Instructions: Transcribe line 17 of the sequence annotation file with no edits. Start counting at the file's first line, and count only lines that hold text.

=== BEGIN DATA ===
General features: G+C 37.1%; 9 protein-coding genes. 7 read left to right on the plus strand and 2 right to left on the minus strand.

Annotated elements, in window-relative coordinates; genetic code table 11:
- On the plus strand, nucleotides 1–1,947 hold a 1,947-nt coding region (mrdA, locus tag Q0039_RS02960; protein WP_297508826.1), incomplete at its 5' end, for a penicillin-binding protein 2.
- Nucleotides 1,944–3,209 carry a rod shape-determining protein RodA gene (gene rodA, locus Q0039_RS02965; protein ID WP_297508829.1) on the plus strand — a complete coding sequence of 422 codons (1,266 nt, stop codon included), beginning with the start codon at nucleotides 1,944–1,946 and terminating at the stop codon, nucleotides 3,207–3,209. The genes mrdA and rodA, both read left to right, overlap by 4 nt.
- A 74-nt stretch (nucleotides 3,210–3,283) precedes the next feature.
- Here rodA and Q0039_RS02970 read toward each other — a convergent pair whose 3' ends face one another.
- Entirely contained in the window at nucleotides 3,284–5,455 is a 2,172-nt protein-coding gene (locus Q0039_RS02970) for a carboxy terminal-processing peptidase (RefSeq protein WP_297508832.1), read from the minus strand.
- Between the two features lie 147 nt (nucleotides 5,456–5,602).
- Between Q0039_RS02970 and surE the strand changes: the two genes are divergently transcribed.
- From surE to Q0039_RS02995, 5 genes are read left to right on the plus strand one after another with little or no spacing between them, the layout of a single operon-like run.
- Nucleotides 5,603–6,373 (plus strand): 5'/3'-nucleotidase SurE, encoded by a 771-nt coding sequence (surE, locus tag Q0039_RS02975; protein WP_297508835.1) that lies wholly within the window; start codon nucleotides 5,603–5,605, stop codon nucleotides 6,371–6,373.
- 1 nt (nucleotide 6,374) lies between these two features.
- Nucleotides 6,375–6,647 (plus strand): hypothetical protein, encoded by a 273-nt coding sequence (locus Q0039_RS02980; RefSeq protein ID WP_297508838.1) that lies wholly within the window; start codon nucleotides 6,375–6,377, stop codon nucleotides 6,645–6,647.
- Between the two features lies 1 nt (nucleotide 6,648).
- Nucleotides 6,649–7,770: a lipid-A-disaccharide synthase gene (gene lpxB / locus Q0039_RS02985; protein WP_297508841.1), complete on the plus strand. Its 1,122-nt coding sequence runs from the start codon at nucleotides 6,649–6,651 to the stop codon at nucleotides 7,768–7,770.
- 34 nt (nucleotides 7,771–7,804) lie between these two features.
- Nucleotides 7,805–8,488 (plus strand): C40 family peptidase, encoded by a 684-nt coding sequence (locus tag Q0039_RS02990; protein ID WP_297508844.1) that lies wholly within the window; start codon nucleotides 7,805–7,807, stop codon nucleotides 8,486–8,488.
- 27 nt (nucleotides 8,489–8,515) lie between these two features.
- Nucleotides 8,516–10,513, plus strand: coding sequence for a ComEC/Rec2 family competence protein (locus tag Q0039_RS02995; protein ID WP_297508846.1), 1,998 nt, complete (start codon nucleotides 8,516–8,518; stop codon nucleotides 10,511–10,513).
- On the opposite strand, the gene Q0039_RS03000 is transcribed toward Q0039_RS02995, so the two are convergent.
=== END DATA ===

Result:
- Nucleotides 7,805–8,488 (plus strand): C40 family peptidase, encoded by a 684-nt coding sequence (locus tag Q0039_RS02990; protein ID WP_297508844.1) that lies wholly within the window; start codon nucleotides 7,805–7,807, stop codon nucleotides 8,486–8,488.